It's Not The Jewish State, It's The Jews

Yisrael Medad,

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לבן ריק
צילום: ערוץ 7
Yisrael Medad
I am a resident of Shiloh, with my wife and children, and now grandchildren, since 1981, having come on Aliyah in 1970. I have served in a volunteer capacity as a Yesha Council spokesperson, twice a member of Amana's secretariat, Benjamin Regional Council plenum member and mayor of Shiloh. I was a parliamentary aide for Geula Cohen and two other MKs, an advisor to a Minister, vice-chairman and executive director of Israel's Media Watch and was Information and Content Resource coordinator for the Begin Heritage Center. I am now Deputy Editor of the critical edition in anthology of Jabotinsky's writing in English.

Prime Minister Binyamin Netanyahu, interviewed for an upcoming Canadian TV broadcast, on the occasion of Canad'a state visit of PM Harper, was quoted as saying the following to the interviewer, CTV’s Lisa LaFlamme:

“...Now in the Palestinian state, the way its being contemplated, no Jew can live there, it has to be Jew free, ethnic cleansing...they can’t contemplate Jews living there.”

and continued:

“I think the issue of settlements will be resolved, the question of the territories, in general, will be resolved in the negotiations...“It’s not about settlements, it’s not about territory, and it’s not even about a Palestinian state, which we agreed right from the start to recognize. It’s about a Jewish state...they’re not willing to recognize the Jewish state, the nation state of the Jewish people. There’s something wrong there.”

Of course Netanyahu is correct but it is worse than that.

It is not only the negating of the Jewish national ethos.  It is not what I term Palestinianism, which is the "Disinventivity Model of Nationalism".  What it is is a theological-rooted denial of the Jew as a Jew.

As explained, since we didn't "get the job done', we are no longer the 'Chosen People'.  That is just an echo of the Christian view - and we know where that led.

Despite attempts otherwise, the Quranic verses are quite negative about the Jews, in a religious, personal and national view. Sura 47, in particular, are quite clear on the subject.  And as even Benny Morris concluded, after decades of research, the Arav opposition to Zionism was couched in Islamist Jihadi conceptualization:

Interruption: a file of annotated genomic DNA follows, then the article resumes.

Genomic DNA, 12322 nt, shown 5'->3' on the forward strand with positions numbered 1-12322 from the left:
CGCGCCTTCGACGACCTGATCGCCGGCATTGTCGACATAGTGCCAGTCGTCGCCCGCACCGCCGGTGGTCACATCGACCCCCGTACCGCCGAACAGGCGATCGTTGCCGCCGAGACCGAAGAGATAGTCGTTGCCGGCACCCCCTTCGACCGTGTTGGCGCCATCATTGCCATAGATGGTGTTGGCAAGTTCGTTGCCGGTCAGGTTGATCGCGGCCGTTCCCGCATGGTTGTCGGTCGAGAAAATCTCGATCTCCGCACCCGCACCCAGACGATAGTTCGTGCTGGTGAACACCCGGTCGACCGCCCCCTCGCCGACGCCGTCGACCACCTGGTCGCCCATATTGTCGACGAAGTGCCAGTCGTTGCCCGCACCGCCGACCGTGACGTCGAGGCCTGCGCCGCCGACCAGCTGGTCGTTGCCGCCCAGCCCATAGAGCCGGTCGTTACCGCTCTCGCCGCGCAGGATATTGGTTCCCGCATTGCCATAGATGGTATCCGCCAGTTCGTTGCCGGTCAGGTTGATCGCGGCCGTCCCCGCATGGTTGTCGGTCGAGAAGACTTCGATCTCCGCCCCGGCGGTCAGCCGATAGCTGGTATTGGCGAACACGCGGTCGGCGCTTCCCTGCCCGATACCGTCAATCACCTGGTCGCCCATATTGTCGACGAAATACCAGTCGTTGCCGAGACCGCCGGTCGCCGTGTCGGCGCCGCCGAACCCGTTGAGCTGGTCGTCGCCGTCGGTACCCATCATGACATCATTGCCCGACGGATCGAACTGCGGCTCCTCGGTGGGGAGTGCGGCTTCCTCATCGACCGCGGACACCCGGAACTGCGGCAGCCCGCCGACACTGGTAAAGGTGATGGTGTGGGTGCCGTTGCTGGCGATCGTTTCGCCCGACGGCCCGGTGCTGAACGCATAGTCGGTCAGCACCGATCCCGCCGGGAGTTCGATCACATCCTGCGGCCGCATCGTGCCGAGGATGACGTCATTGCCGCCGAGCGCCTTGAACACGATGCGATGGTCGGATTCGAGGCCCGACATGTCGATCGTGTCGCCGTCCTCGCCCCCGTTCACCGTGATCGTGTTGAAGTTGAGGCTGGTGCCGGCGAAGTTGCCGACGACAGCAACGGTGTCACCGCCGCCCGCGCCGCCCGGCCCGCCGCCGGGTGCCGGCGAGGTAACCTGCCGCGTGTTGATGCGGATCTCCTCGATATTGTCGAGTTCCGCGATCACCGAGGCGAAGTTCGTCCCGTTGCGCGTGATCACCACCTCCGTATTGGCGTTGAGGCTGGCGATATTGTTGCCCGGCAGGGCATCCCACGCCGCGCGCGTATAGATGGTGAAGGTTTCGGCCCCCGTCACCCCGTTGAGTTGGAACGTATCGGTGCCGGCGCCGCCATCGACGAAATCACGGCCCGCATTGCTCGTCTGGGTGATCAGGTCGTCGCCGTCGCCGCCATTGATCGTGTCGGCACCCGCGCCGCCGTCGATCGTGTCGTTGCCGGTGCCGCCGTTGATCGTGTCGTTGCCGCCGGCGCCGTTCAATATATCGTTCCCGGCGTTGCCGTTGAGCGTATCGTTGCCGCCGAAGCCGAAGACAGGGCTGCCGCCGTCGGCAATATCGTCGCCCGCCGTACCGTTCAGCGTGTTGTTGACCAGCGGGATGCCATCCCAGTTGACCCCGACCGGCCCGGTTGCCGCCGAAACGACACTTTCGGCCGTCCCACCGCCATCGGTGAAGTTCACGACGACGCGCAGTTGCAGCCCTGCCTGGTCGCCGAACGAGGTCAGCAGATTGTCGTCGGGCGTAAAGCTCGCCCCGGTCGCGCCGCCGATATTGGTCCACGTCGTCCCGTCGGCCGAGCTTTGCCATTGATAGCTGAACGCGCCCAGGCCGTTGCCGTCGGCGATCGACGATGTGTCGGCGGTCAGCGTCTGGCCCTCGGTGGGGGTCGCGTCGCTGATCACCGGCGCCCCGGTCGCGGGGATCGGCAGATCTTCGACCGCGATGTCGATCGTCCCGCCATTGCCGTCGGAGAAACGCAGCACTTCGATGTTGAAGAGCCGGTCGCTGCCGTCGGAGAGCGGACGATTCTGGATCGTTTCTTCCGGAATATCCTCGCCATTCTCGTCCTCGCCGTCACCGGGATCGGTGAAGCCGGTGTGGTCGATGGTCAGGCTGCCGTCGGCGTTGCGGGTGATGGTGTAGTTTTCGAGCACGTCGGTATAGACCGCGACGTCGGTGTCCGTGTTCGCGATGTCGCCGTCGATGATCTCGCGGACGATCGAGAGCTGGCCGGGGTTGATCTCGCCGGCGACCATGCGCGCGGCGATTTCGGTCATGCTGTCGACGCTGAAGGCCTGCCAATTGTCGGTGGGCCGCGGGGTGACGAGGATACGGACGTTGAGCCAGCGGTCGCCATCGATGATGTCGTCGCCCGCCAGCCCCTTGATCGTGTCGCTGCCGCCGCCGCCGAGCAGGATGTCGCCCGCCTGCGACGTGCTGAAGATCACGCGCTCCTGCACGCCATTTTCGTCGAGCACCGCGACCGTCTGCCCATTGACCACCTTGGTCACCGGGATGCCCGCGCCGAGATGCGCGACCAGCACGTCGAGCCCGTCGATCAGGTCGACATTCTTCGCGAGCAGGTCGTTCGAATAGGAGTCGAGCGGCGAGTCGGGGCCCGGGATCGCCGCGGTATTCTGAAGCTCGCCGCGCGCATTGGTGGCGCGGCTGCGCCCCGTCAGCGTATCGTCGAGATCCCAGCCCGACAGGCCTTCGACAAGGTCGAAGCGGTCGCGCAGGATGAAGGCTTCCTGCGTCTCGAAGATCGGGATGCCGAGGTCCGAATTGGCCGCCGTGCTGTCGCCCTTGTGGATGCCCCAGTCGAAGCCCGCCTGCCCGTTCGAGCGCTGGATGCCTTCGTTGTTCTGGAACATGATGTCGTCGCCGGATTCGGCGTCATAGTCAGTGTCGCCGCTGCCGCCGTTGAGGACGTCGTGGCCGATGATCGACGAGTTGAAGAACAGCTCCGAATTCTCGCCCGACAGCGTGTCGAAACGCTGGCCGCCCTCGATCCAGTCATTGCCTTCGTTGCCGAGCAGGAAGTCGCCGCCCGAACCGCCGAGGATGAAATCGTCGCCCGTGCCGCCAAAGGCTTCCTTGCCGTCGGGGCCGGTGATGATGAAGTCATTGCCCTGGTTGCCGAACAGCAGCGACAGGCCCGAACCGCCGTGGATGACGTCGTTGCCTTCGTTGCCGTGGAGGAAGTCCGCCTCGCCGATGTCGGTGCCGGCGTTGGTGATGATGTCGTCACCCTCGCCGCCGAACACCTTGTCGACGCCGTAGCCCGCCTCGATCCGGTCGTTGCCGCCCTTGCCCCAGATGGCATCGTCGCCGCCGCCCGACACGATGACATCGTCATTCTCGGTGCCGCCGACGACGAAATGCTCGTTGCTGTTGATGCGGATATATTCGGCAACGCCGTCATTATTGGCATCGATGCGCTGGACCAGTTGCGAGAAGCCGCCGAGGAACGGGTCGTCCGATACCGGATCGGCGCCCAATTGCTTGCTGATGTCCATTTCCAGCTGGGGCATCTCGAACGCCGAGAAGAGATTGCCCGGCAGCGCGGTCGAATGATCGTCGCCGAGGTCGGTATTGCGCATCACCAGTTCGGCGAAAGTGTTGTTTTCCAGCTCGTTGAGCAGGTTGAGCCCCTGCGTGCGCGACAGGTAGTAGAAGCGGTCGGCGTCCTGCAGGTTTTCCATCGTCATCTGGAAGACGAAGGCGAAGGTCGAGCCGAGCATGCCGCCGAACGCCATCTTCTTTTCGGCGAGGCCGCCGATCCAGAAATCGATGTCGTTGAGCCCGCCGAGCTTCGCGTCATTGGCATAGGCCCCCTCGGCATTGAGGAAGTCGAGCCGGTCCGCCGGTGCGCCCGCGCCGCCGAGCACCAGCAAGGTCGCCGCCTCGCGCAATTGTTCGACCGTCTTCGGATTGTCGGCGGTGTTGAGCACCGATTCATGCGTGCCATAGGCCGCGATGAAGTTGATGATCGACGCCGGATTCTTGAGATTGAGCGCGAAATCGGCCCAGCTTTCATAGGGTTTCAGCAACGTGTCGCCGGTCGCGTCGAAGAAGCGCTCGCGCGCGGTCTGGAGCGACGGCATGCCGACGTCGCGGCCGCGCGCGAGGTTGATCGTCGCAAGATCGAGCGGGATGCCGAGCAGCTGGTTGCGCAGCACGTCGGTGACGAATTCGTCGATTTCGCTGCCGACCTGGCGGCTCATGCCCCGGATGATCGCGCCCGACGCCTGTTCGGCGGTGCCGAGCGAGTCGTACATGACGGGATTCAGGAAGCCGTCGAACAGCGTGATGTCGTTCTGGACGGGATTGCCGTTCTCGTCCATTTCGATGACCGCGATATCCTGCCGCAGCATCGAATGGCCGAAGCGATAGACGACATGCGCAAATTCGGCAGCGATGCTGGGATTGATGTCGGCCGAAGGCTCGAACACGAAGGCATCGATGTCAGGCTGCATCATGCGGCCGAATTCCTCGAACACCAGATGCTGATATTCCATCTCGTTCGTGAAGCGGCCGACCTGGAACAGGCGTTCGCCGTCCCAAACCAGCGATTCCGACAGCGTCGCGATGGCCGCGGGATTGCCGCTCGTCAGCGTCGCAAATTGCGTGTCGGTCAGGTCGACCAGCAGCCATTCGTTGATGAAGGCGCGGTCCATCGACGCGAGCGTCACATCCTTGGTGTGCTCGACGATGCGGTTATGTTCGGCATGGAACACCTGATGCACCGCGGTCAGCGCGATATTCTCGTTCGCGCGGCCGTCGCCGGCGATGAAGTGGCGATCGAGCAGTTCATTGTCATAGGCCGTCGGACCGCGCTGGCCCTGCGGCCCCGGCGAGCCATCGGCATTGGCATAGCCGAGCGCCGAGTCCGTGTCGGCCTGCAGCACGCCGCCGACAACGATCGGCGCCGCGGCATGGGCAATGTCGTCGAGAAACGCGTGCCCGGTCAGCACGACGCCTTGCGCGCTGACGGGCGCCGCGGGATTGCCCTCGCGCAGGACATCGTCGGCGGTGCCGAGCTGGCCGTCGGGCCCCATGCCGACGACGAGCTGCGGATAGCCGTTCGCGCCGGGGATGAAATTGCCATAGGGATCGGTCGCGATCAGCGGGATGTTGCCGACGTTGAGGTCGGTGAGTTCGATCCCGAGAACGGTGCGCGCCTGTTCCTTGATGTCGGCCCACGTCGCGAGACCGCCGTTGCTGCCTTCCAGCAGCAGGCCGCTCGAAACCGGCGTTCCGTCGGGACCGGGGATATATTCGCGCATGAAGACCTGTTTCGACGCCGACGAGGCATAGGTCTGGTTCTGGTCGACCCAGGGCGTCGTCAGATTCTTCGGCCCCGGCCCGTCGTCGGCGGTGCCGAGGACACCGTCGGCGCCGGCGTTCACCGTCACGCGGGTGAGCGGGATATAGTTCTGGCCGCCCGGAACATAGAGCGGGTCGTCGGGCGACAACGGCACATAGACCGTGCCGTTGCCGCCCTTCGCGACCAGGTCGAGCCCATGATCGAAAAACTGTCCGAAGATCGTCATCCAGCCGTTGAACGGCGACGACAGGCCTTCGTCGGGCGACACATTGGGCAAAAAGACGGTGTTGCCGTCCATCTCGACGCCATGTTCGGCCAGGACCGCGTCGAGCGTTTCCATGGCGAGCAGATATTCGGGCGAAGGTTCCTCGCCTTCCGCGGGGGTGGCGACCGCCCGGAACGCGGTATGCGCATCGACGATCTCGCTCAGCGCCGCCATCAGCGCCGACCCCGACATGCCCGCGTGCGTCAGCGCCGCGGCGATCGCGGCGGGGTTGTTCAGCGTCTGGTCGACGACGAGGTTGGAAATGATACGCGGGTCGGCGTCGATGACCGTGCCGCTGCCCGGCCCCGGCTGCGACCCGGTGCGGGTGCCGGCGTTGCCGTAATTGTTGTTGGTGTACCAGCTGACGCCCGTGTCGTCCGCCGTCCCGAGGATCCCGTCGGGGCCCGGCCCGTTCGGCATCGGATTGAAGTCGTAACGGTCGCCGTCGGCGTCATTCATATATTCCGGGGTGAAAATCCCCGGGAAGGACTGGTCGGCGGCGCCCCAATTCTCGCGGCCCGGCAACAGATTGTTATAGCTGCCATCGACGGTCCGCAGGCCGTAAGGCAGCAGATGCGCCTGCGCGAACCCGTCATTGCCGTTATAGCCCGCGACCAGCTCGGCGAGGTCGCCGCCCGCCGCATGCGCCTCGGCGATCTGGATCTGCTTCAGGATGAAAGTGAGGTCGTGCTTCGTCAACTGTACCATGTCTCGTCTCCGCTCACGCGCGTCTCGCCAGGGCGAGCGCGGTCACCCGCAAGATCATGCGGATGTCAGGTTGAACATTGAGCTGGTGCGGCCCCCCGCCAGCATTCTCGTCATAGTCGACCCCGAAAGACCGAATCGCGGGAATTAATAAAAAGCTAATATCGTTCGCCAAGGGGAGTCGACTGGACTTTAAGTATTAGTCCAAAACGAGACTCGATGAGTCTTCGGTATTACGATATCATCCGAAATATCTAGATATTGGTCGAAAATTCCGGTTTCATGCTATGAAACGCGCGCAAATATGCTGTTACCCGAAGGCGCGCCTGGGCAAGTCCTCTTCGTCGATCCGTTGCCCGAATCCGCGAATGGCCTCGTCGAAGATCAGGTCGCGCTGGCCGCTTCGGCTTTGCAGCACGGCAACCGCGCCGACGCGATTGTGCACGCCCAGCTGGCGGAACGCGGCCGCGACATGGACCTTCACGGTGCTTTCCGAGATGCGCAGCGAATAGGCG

If until now the War of Independence was characterized as a "territorial struggle between two national groups or a political battle with a military façade," in his new book, Morris claims that the facts necessitate a different assessment: "The War of Independence was a jihad—an Islamic holy war" as well as a territorial and political war.

Lamm: You mean a religious war from square one?

Morris: What I discovered in the documentation relating to the war, at least from the Arab side, was that the war had a religious character, that the central element in the war was an imperative to launch jihad. There were other imperatives of course, political and others—but the most important from the enemy's perspective was the element of the infidels who had the nerve to take control over sacred Muslim lands and the need to uproot them from there. The decisive majority in the Arab world saw the war first and foremost as a holy war, but until today historians have not examined the documentation that proves this. In my view, they have also ignored Arab rhetoric of the day, which universally included religious hatred against the Jews, because they thought the Arabs adopted this as normal speech that did not emanate from deep mental resources. They thought this was something superficial, that everyone talked like this. But I am positive the Arab spokesmen in 1948 did go beyond this and clearly and explicitly talked about jihad...

It is difficult to verbalize that to audiences who presume we're saying such things either to cover up our own "price tag' actions or we're just crazy.  But a way must be found to sharpen the message, to clarify to our friends and those who still prefer to be more comfortable with anti-Semitism that the Arab hostility is not based on what we do in "their Palestine" but on who we are in relation to their religion.